thebicast:

I’m Bisexual and I’m standing up against Bullying - spiritday 10.16.2014

thebicast:

[Washington DC]: SAGE & Center Bi Celebrate Bisexual Pride 2014

On the evening of Monday, September 22nd at the Residences at Thomas Circle the DC Center’s Center Bi Community, SAGE Metro DC, the Alliance of Multi-Cultural Bisexuals (AMBi), and DC Bi Women teamed up to put on a Bisexual Pride Awareness Day event.

Among the featured speakers were Faith Cheltenham, President of BiNet USA, and Ellyn Ruthstrom, President of the Bisexual Resource Center and Executive Director of SpeakOUT Boston. Additionally the Mayor’s Office of GLBT Affairs presented an official city proclamation to celebrating Bisexual Pride Day.

bimagazine:

New Group Poised to Advance Bisexual Health Research

In June of 2014 bisexual and allied health researchers and activists from across the US met to form a new group, the Bisexual Research Collaborative on Health (BiRCH) at a meeting on bisexual health research chaired by the Fenway Institute in Boston MA USA to promote discussions of bisexual health research and combat bisexual erasure. The new organization’s plans include finding methods to raise public awareness of bisexual people’s health issues and planning a national conference on the topic.

I am a member of America’s contingent faculty—a scholar-activist committed to social justice and ecological wellbeing. Seven years ago, two years after obtaining my doctorate, I was sleeping on my mother’s couch. I have not had health insurance for the last nine years and am still awaiting approval from my state’s health exchange for ACA assistance.

I have had asthma since 2003. I earn too much to receive social service subsidies and too little to keep my head above the rising financial waters without the support of family and friends. I live among other poor and working class people of color, many of whom are living with mental and/or physical illnesses, substance addictions, and the results of the structural violence of social inequality. I am also a black bisexual man.

So when I received the invitation to Boston for a meeting at the large and impressive Fenway Institute—a research division of Fenway Health, an organization committed to “enhance the wellbeing of the lesbian, gay, bisexual and transgender community and all people in our neighborhoods and beyond through access to the highest quality health care, education, research and advocacy” with total net assets for 2013 of nearly $44 million according to its latest annual report—to form a bisexual health research agenda, I considered it a big deal …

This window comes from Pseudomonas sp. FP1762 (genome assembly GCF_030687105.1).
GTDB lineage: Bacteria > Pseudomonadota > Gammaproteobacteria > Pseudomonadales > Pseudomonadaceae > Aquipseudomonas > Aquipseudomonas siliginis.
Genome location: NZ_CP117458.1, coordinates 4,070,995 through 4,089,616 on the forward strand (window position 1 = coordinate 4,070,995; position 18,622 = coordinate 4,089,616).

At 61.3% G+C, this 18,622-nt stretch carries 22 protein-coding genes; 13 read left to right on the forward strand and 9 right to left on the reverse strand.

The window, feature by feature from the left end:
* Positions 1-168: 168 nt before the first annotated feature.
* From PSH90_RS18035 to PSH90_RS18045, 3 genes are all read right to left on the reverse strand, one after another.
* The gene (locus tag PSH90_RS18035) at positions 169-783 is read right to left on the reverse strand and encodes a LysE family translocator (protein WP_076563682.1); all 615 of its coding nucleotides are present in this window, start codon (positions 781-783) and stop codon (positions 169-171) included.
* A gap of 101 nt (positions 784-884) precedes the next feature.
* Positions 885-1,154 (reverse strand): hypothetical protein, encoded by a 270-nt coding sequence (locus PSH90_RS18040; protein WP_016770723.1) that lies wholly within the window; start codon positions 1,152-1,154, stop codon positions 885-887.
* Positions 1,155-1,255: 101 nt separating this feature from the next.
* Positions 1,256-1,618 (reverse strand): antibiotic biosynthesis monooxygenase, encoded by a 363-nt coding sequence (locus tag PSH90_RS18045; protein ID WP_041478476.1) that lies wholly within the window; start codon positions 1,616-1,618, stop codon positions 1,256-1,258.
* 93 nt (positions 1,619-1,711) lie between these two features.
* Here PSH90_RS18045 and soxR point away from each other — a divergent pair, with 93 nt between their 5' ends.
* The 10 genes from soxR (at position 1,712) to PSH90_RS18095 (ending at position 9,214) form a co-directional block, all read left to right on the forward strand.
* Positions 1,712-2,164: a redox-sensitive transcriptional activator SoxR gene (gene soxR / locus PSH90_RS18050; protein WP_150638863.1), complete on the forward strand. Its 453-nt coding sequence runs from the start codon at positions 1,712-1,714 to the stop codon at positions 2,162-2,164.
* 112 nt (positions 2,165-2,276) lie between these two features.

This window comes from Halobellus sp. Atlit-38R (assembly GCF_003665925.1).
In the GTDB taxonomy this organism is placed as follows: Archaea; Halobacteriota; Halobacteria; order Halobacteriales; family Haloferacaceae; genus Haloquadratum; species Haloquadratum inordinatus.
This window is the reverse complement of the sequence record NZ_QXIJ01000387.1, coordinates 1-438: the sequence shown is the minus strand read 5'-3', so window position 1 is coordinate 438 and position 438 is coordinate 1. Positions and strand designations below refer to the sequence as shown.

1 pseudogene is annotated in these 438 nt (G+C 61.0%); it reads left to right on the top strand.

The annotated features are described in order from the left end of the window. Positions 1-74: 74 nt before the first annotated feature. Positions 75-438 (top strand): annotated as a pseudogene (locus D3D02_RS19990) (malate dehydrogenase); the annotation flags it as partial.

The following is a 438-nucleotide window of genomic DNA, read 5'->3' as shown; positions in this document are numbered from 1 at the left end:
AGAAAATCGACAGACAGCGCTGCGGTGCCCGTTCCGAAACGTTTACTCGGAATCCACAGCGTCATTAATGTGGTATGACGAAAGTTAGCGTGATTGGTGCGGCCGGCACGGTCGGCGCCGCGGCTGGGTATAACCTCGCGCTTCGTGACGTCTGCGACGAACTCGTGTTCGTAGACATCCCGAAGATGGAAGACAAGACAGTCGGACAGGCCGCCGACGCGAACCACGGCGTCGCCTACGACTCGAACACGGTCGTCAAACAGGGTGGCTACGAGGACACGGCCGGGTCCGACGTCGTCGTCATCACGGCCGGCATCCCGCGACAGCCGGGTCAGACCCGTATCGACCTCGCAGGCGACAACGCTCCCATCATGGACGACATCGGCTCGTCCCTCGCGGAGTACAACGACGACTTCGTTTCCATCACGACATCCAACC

The one-day meeting, which was a who’s who of bisexual research, LGBT public health research, and LGBT practitioners, included a few bisexual activists and junior scholars. I lost count at the number of people with Ivy League affiliations, academic journal editorial board memberships, White House experience, or principal investigator experience on large research studies. And I wasn’t diligent about counting from among the approximately twenty-five (25) bisexual, gay/lesbian and heterosexual attendees the numbers of bisexual men or people of color but there were a few of both.

The need for community-driven bisexual health research is too high for imperialist, competitive politics … This has been painfully evident in LGBT movement politics. Many middle class and wealthy gays and lesbians of European descent have pursued LGBT issues directly related to their self-interest and in ways most advantageous for them—leaving to their own devices the queer others of the sex and gender justice movement e.g., poor and working class people, people of color, bisexuals, transgender people, sex workers, the incarcerated, etc. The mainstream pays lip service to people like me—my neighbors, friends, and family.